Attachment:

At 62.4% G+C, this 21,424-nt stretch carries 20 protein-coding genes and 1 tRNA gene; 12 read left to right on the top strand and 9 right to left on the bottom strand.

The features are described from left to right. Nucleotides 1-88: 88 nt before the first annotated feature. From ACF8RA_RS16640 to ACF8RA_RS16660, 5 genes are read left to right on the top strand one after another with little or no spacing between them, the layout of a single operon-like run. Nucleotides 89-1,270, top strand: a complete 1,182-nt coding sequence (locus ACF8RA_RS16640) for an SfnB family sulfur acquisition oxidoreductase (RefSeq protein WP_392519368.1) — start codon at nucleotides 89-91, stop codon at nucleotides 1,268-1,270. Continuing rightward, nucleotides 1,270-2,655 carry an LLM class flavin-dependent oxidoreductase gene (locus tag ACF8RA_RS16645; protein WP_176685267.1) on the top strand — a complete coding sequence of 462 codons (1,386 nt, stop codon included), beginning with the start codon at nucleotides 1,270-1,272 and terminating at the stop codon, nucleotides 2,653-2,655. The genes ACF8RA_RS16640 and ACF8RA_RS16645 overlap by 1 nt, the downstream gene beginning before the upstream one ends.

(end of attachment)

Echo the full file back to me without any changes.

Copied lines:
At 62.4% G+C, this 21,424-nt stretch carries 20 protein-coding genes and 1 tRNA gene; 12 read left to right on the top strand and 9 right to left on the bottom strand.

The features are described from left to right. Nucleotides 1-88: 88 nt before the first annotated feature. From ACF8RA_RS16640 to ACF8RA_RS16660, 5 genes are read left to right on the top strand one after another with little or no spacing between them, the layout of a single operon-like run. Nucleotides 89-1,270, top strand: a complete 1,182-nt coding sequence (locus ACF8RA_RS16640) for an SfnB family sulfur acquisition oxidoreductase (RefSeq protein WP_392519368.1) — start codon at nucleotides 89-91, stop codon at nucleotides 1,268-1,270. Continuing rightward, nucleotides 1,270-2,655 carry an LLM class flavin-dependent oxidoreductase gene (locus tag ACF8RA_RS16645; protein WP_176685267.1) on the top strand — a complete coding sequence of 462 codons (1,386 nt, stop codon included), beginning with the start codon at nucleotides 1,270-1,272 and terminating at the stop codon, nucleotides 2,653-2,655. The genes ACF8RA_RS16640 and ACF8RA_RS16645 overlap by 1 nt, the downstream gene beginning before the upstream one ends.